Writer and journalist Attia Hosain was born in Lucknow, India, in 1913 into a prominent feudal or taluqdari family of the Awadh province of Lucknow. Her father was educated at Christ College, Cambridge, and was a contemporary of well-known politicians of the time. Her mother’s family was fluent in the language traditions of classical Persian, Arabic and Urdu. As a result, Hosain spent her childhood in the company of the country’s leading political intelligentsia and she was taught Persian, Arabic and Urdu at an early age. She studied at the La Martinière School for Girls and later went on to the Isabella Thoburn College, a leading college for women, affiliated to the Lucknow University. In 1933 at the age of 20, she became the first woman in her family to graduate from the University of Lucknow.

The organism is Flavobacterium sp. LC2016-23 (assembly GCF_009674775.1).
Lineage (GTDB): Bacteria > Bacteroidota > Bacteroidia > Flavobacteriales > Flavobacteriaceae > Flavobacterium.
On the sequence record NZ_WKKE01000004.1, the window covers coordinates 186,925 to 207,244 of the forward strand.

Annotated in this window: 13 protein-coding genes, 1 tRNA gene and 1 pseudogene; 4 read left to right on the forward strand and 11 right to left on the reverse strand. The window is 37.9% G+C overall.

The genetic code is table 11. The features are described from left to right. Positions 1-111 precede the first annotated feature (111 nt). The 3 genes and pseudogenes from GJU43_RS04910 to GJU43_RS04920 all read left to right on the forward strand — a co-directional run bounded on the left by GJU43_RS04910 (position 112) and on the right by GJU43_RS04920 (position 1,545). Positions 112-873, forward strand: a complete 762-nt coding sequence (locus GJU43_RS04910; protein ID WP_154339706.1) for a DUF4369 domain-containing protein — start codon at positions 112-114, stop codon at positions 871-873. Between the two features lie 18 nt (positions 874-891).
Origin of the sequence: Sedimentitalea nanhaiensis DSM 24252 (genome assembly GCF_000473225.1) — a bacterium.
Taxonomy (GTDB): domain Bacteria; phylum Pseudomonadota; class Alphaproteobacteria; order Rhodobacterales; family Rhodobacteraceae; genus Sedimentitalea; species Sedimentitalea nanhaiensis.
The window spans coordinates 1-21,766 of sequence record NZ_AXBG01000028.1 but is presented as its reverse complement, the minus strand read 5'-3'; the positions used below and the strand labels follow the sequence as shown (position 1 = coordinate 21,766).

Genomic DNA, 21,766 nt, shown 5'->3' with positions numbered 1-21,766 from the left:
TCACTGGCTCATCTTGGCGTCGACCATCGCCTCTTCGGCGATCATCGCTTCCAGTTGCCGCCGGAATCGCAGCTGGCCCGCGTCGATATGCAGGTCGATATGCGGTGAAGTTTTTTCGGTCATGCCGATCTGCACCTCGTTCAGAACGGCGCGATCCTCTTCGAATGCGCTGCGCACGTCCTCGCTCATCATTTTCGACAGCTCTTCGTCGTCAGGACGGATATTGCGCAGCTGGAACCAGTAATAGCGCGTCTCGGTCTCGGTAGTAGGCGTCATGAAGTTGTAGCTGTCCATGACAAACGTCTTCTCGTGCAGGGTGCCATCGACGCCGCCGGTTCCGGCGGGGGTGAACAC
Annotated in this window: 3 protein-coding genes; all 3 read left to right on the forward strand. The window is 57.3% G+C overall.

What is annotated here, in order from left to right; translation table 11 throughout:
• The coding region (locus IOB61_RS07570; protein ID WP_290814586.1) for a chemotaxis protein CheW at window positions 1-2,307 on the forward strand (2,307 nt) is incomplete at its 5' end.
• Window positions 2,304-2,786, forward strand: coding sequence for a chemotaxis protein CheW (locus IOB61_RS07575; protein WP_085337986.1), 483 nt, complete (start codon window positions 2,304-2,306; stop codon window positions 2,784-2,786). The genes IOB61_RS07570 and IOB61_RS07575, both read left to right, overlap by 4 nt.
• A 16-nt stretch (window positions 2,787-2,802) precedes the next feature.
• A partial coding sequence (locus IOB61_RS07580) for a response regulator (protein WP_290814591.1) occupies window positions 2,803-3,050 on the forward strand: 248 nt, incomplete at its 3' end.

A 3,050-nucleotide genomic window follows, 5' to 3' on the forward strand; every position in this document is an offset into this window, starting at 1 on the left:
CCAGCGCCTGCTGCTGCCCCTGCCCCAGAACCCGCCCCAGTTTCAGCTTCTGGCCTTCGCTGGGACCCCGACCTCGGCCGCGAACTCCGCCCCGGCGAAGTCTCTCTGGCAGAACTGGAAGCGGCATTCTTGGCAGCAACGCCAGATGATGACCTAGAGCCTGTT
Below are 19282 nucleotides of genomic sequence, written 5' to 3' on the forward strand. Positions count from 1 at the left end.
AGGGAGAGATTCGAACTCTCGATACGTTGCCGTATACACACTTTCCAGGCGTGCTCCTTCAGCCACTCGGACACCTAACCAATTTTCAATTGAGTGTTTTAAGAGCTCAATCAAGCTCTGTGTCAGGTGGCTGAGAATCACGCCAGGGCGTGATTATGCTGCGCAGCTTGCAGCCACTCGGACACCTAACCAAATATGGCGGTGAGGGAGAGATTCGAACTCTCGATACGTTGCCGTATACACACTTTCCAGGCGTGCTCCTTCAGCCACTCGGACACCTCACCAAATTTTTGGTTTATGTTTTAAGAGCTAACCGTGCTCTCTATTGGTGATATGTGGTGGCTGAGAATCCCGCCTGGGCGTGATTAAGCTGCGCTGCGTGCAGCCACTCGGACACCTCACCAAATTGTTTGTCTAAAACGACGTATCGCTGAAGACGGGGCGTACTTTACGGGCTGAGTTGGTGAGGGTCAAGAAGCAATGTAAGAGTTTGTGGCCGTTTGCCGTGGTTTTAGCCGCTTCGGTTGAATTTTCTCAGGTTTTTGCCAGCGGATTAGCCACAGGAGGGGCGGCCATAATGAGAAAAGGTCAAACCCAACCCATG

She published two books throughout her lifetime that provide a unique insight into the courtly life of India’s Muslim aristocracy, and the divisions and changes which Partition brought about. Hosain began writing in a period which was mostly dominated by male writers and is known as one of the earliest female diaspora writers from the subcontinent. As Lakshmi Holmstrom points out in her essay ‘Attia Hosain: her life and work’, published on the ‘Indian Review of Books’ (Vol. 8 and 9,1991), Hosain was at least a decade older than other South Asian women writers, such as Kamala Markandaya, who also settled in the UK, and Nayantara Sahgal.